The complete message library will be made available to the public on February 20. Below are some examples of the messages contained within the library:
1. We know you're a family on the go, but try to only eat fast food once a week. If eating fast food today, try grilled chicken or pick fruit as a side.
2. 100% fruit juice has sugar that damages teeth as much as soda. Limit to 4-6 oz daily. Try water with fruit slices instead.
3. Fighting a picky eater can be a real challenge, have your picky eater help you make the meal. Let them set the table or stir the vegetables.
1. Snacking on the run? Keep cheese sticks, apple slices, and whole grain crackers on hand. 2-3 snacks a day prevent hunger temper tantrums.
2. You are a great role model. Show your preschooler the healthy choices you make by snacking on fruits and veggies together.
3. Let your child pick healthy snacks at the grocery store. Watch this video for a fun idea to do with snacks after the store: bit.ly/sUClvM.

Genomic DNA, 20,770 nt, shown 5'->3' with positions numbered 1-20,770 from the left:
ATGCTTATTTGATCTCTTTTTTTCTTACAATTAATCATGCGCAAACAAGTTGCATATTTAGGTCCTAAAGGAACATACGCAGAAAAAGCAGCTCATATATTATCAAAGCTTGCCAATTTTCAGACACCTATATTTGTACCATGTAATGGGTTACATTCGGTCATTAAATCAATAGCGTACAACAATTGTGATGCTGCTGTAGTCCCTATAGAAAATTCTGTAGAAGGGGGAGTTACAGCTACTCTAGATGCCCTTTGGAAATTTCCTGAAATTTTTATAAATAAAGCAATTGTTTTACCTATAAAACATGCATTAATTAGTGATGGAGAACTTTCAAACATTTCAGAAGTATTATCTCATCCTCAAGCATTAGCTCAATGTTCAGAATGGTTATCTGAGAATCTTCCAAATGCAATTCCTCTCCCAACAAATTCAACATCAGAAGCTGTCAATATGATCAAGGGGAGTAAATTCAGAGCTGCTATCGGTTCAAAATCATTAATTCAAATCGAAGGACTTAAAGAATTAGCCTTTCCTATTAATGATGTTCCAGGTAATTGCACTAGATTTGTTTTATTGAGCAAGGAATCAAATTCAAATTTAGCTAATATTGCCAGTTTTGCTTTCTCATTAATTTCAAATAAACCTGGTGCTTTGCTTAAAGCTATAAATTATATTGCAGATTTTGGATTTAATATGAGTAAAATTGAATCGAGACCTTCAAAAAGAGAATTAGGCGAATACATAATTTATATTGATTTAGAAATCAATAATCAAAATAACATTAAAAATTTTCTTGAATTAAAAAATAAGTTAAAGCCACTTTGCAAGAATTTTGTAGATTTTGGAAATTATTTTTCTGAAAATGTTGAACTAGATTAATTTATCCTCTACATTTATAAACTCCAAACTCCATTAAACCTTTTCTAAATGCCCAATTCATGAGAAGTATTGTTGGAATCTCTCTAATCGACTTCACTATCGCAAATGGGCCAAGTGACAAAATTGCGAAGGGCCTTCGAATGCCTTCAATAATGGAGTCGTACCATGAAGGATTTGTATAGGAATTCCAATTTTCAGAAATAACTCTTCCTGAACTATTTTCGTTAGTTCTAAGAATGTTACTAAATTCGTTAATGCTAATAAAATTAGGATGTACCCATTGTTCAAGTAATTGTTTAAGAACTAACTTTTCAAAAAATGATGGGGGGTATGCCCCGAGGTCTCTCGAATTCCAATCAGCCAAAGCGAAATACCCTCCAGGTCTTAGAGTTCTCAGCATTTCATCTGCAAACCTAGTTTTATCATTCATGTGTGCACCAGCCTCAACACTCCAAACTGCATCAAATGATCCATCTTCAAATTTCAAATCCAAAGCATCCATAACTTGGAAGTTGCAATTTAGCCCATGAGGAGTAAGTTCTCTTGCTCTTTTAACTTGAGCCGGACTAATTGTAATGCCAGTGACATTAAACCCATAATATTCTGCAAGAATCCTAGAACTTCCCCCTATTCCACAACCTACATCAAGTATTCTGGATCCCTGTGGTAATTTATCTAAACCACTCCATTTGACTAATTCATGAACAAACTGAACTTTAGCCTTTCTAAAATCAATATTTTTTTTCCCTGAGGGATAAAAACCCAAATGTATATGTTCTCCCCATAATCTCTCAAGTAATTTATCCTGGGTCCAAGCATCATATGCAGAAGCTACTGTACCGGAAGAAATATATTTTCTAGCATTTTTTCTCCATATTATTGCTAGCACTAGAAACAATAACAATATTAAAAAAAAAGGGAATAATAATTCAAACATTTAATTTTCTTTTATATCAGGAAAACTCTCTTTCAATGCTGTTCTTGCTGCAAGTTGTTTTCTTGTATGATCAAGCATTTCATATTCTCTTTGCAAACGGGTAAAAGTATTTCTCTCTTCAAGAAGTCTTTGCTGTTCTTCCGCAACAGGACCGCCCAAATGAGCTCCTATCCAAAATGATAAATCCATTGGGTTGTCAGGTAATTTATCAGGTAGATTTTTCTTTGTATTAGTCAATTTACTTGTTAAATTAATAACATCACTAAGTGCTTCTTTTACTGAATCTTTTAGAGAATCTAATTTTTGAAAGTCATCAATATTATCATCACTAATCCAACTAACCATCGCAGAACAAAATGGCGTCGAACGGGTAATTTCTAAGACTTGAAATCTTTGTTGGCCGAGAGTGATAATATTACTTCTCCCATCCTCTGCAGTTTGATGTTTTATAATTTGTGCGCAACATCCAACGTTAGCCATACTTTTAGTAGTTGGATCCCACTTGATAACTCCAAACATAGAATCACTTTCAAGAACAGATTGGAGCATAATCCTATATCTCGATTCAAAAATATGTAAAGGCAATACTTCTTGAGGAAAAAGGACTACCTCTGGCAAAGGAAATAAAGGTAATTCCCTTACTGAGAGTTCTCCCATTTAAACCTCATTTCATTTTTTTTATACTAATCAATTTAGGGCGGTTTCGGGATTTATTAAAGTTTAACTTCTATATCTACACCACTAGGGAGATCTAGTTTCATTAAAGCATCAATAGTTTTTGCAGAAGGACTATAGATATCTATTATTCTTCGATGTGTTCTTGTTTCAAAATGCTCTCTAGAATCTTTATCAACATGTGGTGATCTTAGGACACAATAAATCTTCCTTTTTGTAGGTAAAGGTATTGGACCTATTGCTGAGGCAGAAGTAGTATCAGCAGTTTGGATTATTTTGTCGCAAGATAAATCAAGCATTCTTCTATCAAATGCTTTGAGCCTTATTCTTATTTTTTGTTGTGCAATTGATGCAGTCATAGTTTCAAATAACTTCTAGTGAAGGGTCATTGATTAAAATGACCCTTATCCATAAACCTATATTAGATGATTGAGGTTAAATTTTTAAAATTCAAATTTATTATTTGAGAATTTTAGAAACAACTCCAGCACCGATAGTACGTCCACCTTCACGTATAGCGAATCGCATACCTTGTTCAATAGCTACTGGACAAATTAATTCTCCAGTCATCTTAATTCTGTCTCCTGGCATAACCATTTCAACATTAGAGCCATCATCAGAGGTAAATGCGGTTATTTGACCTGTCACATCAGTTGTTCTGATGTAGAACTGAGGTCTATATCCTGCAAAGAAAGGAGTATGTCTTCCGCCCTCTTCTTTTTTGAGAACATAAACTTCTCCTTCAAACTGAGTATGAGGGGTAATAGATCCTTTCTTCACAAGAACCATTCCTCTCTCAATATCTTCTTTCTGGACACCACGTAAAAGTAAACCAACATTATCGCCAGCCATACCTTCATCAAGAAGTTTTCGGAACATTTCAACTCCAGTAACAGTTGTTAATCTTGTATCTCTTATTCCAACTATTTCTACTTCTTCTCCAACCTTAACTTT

1. Activity idea! Play freeze dance. Put on your child's favorite music and take turns turning it off and on!
2. Activity idea! Play Follow The Leader! Let your child be the leader too—march, crawl, or dance for fun.
3. Being a parent is a busy job. Try adding exercise to your day by taking the stairs or parking the car away from the store entrance.
In addition to the general solicitation of comments above, we are also asking the following questions for the public to consider in the context of the preceding discussion within this document:
1. What are potential vehicles of communication for disseminating the TXT4Tots message library?
2. How could the TXT4Tots library of messages be integrated into current or new programs or platforms?
3. How could the TXT4Tots library of messages be incorporated into public and private (national, state, local, and tribal) programs and products?
4. How could HHS work with partners to leverage the message library?
5. What are situational opportunities for engaging stakeholders that might lead to behavior change as a result of incorporating the TXT4Tots library into current or new programs?
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Dated: January 23, 2013.
Mary K. Wakefield,
[FR Doc. 2013-01728 Filed 1-28-13; 8:45 am]
BILLING CODE 4165-15-P